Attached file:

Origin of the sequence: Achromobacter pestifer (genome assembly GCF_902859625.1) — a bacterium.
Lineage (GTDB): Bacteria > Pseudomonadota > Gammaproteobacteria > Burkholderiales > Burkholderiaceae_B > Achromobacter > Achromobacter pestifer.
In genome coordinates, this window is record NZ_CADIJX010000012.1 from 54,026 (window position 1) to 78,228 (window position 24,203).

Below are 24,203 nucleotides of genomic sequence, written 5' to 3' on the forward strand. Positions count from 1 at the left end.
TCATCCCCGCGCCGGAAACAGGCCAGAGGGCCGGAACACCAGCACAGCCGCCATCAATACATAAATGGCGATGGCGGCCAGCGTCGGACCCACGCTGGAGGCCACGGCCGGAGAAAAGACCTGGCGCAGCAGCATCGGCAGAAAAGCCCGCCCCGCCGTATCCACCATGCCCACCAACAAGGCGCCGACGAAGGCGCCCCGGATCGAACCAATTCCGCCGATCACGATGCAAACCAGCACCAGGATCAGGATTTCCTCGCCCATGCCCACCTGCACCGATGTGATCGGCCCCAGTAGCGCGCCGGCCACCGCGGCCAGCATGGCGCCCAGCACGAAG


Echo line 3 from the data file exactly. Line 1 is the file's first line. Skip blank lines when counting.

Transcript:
In genome coordinates, this window is record NZ_CADIJX010000012.1 from 54,026 (window position 1) to 78,228 (window position 24,203).